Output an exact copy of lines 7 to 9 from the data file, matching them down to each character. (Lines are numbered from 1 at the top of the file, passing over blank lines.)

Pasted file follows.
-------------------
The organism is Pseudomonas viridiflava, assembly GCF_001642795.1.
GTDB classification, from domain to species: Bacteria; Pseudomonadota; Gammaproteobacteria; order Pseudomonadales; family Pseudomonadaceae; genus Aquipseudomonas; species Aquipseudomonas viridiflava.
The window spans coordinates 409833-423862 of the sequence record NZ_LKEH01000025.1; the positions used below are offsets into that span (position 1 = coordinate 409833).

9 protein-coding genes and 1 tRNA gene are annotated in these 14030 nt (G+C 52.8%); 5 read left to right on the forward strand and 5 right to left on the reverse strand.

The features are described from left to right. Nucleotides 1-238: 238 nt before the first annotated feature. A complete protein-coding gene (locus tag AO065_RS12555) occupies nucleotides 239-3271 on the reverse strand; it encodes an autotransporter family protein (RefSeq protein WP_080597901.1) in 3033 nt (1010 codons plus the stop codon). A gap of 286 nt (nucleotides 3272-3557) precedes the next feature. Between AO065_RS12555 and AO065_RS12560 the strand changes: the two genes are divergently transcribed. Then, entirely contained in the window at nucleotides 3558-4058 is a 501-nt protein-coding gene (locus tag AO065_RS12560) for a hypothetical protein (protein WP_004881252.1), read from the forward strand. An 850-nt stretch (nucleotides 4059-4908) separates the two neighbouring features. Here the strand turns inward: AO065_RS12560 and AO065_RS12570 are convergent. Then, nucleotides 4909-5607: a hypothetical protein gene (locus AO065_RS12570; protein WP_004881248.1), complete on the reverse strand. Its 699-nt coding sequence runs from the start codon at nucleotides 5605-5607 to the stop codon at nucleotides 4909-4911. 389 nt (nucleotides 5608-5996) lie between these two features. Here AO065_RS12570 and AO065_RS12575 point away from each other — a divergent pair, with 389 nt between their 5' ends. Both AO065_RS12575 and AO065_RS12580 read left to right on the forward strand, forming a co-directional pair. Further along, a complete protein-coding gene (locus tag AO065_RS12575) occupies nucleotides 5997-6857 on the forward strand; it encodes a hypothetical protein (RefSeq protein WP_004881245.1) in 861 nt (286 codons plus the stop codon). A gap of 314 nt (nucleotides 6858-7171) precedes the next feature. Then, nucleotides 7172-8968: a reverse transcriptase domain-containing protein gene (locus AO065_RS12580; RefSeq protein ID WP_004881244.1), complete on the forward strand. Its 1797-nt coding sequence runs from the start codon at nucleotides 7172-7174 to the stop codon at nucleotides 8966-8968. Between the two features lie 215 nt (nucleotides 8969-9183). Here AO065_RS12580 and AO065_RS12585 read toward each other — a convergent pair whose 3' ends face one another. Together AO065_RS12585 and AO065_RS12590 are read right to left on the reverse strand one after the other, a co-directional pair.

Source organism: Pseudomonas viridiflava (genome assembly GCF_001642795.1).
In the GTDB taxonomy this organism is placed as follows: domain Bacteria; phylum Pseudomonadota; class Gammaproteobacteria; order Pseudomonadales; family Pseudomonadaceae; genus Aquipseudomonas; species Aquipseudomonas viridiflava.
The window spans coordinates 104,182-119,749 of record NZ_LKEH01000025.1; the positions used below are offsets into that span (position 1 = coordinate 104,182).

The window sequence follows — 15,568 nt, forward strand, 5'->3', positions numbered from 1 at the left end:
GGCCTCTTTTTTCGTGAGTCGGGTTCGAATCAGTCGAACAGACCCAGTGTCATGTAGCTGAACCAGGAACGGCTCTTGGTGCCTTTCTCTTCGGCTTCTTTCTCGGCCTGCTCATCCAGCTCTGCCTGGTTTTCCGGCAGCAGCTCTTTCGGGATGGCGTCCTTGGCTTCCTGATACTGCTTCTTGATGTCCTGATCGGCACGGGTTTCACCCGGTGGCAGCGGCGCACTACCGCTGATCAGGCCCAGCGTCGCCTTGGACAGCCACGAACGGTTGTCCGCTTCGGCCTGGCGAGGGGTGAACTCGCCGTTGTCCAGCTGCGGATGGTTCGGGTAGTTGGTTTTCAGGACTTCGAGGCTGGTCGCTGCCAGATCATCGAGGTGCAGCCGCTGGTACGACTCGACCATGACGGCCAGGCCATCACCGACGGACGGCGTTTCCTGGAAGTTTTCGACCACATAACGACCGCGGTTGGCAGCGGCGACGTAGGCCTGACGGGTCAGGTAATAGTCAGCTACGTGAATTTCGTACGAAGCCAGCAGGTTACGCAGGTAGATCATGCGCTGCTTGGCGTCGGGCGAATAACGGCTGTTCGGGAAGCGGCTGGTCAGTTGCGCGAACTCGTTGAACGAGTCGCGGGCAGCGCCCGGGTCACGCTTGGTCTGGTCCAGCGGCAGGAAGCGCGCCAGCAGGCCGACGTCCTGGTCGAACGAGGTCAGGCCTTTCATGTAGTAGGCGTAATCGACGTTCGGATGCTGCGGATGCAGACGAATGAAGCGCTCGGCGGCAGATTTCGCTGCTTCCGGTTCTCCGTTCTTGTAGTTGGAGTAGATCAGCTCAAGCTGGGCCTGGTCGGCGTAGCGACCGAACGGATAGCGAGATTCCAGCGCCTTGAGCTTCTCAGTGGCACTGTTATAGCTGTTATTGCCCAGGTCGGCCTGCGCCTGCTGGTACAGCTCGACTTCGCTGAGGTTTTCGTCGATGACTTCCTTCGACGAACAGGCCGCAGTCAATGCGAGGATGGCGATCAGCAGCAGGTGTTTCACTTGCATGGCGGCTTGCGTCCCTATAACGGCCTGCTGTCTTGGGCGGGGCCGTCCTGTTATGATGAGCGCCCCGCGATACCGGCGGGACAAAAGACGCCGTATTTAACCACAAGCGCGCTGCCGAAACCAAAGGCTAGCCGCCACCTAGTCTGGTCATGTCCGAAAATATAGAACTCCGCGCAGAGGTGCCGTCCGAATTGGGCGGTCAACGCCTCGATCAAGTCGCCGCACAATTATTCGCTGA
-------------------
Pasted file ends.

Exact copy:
In the GTDB taxonomy this organism is placed as follows: domain Bacteria; phylum Pseudomonadota; class Gammaproteobacteria; order Pseudomonadales; family Pseudomonadaceae; genus Aquipseudomonas; species Aquipseudomonas viridiflava.
The window spans coordinates 104,182-119,749 of record NZ_LKEH01000025.1; the positions used below are offsets into that span (position 1 = coordinate 104,182).

The window sequence follows — 15,568 nt, forward strand, 5'->3', positions numbered from 1 at the left end: